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On 22nd July The Independent Office for Police Conduct issued its 2019/2020 annual report, which showed ongoing improvement in delivery of changes to the police complaints system, with a third of investigations now completed in under six months, and 83% within 12 months.
The report marks the end of the IOPC’s second year in operation to improve confidence in the police complaints system and policing more widely.
During the year, the final phase of legislative reforms to the police complaints system were launched which will have an influence on ongoing improvement and should ensure the police complaints system is more effective and better fit for purpose.
The IOPC worked with the Home Office, the National Police Chiefs’ Council (NPCC), Association of Police and Crime Commissioners (APCC) and many others to ensure the smooth implementation of the reforms set out in the Policing and Crime Act 2017.
Key achievements for the IOPC during the year included:
Only 18 of the 538 investigations carried over from the Independent Police Complaints Commission (IPCC) remained open at the end of the financial year.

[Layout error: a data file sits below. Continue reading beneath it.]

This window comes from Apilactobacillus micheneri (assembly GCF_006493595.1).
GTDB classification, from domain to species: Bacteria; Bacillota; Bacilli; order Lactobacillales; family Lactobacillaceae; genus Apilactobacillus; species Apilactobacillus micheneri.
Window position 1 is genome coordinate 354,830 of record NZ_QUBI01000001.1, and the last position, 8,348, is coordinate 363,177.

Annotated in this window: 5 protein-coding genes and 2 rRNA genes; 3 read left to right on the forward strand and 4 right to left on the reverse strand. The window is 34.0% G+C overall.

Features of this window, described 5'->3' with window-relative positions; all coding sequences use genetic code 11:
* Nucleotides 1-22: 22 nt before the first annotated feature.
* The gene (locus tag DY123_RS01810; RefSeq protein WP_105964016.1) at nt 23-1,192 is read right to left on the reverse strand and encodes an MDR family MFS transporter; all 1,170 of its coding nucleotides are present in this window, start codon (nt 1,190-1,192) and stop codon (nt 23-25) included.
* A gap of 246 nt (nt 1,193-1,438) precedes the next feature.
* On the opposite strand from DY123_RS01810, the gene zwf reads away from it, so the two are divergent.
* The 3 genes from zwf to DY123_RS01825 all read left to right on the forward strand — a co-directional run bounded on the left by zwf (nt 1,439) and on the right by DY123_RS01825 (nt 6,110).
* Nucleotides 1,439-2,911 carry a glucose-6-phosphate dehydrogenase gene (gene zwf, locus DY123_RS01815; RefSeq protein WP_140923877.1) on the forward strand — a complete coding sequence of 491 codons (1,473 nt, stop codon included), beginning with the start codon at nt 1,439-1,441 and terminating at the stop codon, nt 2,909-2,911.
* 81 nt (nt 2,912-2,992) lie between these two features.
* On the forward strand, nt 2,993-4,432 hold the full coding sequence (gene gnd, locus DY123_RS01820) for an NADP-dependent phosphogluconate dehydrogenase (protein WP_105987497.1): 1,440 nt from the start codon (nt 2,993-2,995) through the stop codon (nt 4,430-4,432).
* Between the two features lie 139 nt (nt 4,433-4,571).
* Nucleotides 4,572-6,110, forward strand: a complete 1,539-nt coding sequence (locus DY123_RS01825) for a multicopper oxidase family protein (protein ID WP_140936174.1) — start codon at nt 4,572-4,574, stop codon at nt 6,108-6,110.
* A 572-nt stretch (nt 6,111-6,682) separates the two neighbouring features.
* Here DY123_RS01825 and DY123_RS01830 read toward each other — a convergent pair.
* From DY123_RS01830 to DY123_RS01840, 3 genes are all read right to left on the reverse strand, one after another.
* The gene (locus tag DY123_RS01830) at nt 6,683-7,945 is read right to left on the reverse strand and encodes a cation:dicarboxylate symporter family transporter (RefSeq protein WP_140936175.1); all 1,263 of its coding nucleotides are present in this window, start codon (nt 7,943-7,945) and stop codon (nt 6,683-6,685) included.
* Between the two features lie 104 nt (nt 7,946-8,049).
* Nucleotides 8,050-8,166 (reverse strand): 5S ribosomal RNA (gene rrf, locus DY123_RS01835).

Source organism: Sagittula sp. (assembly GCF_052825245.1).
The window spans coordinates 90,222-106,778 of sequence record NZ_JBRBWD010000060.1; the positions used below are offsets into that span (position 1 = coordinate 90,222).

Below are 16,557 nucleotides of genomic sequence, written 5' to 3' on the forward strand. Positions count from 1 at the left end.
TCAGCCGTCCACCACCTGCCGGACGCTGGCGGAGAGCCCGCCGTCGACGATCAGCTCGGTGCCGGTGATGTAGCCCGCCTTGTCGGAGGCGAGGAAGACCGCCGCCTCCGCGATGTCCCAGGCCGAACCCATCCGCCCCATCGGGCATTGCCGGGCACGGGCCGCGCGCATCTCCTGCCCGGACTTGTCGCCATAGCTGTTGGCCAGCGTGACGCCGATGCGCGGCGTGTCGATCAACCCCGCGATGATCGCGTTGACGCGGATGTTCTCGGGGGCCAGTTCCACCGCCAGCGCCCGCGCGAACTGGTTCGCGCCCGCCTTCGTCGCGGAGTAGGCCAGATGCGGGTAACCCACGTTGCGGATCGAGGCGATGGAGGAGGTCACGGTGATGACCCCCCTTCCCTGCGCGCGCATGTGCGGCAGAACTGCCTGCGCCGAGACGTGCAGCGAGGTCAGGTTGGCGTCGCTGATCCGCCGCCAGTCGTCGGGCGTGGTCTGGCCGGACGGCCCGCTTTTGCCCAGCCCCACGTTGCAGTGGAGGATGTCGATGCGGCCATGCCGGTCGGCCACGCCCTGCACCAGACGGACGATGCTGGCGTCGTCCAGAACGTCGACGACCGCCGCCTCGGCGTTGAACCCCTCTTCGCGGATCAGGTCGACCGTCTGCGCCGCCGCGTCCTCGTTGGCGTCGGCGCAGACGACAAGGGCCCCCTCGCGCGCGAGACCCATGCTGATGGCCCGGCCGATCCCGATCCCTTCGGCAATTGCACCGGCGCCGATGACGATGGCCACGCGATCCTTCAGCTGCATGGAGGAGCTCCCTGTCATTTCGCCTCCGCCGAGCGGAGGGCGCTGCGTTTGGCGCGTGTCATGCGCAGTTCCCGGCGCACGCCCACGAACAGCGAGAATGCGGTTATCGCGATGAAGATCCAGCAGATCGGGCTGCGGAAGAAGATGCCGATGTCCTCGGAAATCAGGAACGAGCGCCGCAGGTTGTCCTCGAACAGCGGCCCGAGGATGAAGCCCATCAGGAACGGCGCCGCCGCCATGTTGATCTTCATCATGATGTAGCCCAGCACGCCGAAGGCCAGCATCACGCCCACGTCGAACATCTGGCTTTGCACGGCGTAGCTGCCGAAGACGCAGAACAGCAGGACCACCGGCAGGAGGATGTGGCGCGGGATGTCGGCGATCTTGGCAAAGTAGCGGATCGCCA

During the year there was also an 18% increase in young people who are confident that complaints are dealt with fairly by the police and a 16% increase in the number of people from a Black, Asian and minority ethnic (BAME) background who said they are aware of the IOPC. This work reflects a strong focus on improving community relationships and visibility by listening to communities and telling them more about our work.
Director General Michael Lockwood said: “This report reflects our second year in operation and the significant progress we have made in a very short period of time. However, we recognise we still need to make further improvements. We have started work on additional reforms to the way we investigate and are confident that this work will further strengthen confidence in police accountability and the police complaints system.
“I am particularly keen to strengthen our focus on using learning to improve policing practice in the 12 months ahead. During the year we made 105 formal learning recommendations to local police forces and national policing bodies and other organisations. These recommendations help drive systemic change and move the impact of our work beyond looking at the misconduct of an individual. Seventy-seven per cent of these recommendations related to policy or guidance which meant policing is now improved, and in some cases, communities safer.”
Independent Office for Police Conduct